The hard work of maintaining your vegetable garden is nearly over. Now comes the most satisfying part — harvesting your bounty.

The hard work of maintaining your vegetable garden is nearly over. Now comes the most satisfying part — harvesting your bounty.

How do you know when to harvest, and how to store the vegetables you've picked? Here are some tips:

Garlic — First, cut back on water as maturity approaches to help eliminate staining and molding. When only three or four green leaves remain, check a plant to see whether skins have formed between the cloves. If so, dig the plants and let them dry in a shady, airy place for two or three weeks. Then tie them in bundles, and hang them in a cool, dry place to let them cure, which brings out the full flavor. Depending on the variety, they'll keep for three to 10 months. Onions — As onions reach maturity, the tops fall over. When at least half have fallen over, push over the rest and dig a week later. Dry in a shady, well-ventilated place. This curing process is necessary if you want your onions to keep well. When all leaves are thoroughly dry and brown, clip them off about two inches above the bulb. Store in mesh bags or in a single layer in shallow boxes. Like garlic, keeping ability depends on variety; store for three to 10 months. Potatoes — After vines dry, if you have well-drained soil and stop watering your potatoes, they will keep in the ground until fall rains begin. However, if they get watered, they may begin to sprout while still in the ground. If you decide to dig and store them, let the surface dry completely for a few days, then store at 40-45 degrees. It is very important to keep them completely in the dark to prevent them from turning green, which makes them unfit to eat. Do not store in the refrigerator, as this turns their starch to sugar, and the potatoes will not have a good flavor. Pumpkins and winter squash — These hard-rind fruits should be harvested when fully mature, but before a killing frost. One way to check maturity is to see whether you can penetrate the rind with your thumbnail. If not, it's mature. Cut them from the vine, leaving about an inch of stem attached. Store in a dry place at about 60 degrees; a cool room in the house is fine. People often laugh when I say I store squash in a shallow box under the bed, but it works very well.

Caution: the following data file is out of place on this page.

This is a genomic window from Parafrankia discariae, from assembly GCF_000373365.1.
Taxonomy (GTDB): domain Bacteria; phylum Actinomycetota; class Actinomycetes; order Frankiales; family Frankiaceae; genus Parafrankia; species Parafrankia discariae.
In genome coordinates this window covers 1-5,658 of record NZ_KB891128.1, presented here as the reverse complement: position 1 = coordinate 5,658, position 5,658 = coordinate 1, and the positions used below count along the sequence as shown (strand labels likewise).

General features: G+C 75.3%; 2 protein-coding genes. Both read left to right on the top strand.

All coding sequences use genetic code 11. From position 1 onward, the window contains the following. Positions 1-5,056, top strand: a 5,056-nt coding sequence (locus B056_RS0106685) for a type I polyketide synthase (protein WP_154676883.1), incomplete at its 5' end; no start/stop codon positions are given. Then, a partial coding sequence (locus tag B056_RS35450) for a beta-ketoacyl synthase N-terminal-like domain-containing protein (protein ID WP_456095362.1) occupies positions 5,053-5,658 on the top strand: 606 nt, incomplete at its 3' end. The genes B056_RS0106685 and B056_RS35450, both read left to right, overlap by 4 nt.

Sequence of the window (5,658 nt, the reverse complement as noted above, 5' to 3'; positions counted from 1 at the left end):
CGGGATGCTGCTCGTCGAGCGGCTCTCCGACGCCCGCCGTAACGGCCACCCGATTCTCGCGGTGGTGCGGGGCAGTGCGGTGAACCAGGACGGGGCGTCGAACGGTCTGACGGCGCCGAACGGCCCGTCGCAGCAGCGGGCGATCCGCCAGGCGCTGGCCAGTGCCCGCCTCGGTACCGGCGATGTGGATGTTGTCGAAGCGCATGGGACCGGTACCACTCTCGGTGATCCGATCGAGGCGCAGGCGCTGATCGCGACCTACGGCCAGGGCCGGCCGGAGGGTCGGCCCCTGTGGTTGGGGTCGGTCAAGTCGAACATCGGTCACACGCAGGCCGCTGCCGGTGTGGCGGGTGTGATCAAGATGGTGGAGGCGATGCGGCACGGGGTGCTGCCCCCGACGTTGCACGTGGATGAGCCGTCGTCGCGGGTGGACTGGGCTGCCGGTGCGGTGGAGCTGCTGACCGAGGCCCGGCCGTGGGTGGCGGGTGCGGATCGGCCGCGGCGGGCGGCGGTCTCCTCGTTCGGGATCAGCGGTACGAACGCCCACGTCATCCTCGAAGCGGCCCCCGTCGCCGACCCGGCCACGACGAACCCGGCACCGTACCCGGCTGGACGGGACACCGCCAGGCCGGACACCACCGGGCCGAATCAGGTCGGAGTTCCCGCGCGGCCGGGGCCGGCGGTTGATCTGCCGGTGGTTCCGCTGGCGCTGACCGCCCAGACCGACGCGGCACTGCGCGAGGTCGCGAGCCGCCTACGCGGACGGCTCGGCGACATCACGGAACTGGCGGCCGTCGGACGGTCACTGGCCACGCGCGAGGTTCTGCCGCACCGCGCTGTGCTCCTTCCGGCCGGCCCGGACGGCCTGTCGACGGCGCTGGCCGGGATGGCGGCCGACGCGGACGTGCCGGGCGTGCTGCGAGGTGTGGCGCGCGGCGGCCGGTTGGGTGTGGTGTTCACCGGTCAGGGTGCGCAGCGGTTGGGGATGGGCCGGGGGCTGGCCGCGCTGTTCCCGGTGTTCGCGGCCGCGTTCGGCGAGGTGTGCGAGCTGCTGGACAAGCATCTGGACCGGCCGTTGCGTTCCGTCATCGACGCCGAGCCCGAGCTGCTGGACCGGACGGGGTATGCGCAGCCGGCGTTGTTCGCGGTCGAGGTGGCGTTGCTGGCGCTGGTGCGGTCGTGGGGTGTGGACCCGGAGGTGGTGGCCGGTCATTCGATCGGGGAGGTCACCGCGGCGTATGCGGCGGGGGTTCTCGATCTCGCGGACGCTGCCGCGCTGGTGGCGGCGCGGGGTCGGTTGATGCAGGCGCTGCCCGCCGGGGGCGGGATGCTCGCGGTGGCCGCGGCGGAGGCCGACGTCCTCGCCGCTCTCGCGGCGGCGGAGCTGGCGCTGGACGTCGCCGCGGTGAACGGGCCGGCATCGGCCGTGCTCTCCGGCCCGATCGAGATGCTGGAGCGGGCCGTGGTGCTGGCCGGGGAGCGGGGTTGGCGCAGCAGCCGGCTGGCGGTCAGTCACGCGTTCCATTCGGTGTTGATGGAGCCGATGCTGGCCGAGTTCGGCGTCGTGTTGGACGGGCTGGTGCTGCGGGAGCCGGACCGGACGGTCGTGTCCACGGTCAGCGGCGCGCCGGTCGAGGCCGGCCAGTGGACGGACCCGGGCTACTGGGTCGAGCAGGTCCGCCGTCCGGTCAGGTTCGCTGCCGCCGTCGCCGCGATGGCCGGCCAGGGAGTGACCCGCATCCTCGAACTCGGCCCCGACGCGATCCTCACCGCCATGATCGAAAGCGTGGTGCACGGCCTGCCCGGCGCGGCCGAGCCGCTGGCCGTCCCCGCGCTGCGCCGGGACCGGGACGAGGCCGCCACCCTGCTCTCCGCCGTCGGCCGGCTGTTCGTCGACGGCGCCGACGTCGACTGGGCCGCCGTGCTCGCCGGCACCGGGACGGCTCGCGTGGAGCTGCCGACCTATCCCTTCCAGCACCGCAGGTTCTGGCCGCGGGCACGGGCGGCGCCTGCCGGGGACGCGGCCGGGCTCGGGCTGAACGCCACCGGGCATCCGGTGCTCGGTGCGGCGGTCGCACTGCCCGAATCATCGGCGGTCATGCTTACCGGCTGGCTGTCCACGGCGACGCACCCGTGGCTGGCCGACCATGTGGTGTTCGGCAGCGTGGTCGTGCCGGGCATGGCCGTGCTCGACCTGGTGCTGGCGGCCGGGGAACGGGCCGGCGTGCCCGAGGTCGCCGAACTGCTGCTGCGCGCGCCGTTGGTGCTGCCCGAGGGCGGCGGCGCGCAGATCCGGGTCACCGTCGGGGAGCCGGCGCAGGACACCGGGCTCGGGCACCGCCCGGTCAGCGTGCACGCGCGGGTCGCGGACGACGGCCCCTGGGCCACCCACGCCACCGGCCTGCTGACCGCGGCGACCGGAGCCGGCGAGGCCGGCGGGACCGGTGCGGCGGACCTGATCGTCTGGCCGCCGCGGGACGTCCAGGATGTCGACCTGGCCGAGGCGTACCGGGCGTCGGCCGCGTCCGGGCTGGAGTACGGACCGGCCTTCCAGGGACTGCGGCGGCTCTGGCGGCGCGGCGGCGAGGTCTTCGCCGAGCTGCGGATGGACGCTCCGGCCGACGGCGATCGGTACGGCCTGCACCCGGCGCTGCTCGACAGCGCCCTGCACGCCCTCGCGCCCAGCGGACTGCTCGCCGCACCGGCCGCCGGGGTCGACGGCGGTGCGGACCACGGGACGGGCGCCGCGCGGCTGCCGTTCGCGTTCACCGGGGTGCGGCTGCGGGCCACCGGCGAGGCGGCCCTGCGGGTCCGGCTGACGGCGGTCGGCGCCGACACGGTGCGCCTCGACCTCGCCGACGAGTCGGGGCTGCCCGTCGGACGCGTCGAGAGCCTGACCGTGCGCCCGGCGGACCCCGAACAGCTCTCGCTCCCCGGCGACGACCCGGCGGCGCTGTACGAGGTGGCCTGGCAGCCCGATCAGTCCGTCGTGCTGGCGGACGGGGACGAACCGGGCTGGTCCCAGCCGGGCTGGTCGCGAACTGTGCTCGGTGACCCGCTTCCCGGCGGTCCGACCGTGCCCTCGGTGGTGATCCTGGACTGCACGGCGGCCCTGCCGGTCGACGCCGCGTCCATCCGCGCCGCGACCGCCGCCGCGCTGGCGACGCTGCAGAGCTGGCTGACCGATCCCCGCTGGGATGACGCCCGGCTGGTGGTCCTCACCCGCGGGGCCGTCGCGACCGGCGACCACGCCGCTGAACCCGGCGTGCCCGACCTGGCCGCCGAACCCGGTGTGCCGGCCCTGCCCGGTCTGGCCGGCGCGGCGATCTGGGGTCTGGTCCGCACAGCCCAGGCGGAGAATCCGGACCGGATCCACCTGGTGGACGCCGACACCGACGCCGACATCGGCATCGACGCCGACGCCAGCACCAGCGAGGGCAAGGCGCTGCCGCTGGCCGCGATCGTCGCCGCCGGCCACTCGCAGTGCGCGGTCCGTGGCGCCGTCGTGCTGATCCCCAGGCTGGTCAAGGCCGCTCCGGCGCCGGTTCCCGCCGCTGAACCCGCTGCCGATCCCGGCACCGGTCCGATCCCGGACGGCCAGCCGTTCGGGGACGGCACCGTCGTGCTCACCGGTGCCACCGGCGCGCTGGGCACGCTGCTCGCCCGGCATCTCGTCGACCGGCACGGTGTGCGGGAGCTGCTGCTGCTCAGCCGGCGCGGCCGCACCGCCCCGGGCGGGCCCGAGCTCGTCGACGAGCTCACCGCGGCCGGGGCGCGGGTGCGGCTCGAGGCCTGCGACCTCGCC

If you have trouble with squash molding, wipe them with a weak bleach solution, let dry, then store. They'll keep for several months.

Root crops, including carrots — These can be left in the ground all winter and dug as needed, as parsnips and carrots sweeten nicely after a couple of frosts. A thick layer of straw or leaves will give them all the protection they need in our Rogue Valley winters. Tomatoes — Keep ripe tomatoes picked as the end of the season nears. If frost threatens, pick maturing green ones and store one-layer deep in shallow boxes at about 55 to 60 degrees. Check weekly for decay; you should have fresh tomatoes at Thanksgiving. Remember that tomatoes, like bananas, should never be refrigerated at any stage of ripeness. It ruins the flavor.

You can register now for the Master Gardener's annual Winter Dreams/Summer Gardens all-day gardening symposium. The date is Saturday, Nov. 7, and the place is the Higher Education Center in Medford. Check your local nursery or call the Southern Oregon Research and Extension Center at 541-776-7371 for a registration packet.

Carol Oneal is a past president of the OSU Jackson County Master Gardeners Association. E-mail her at diggit1225@gmail.com.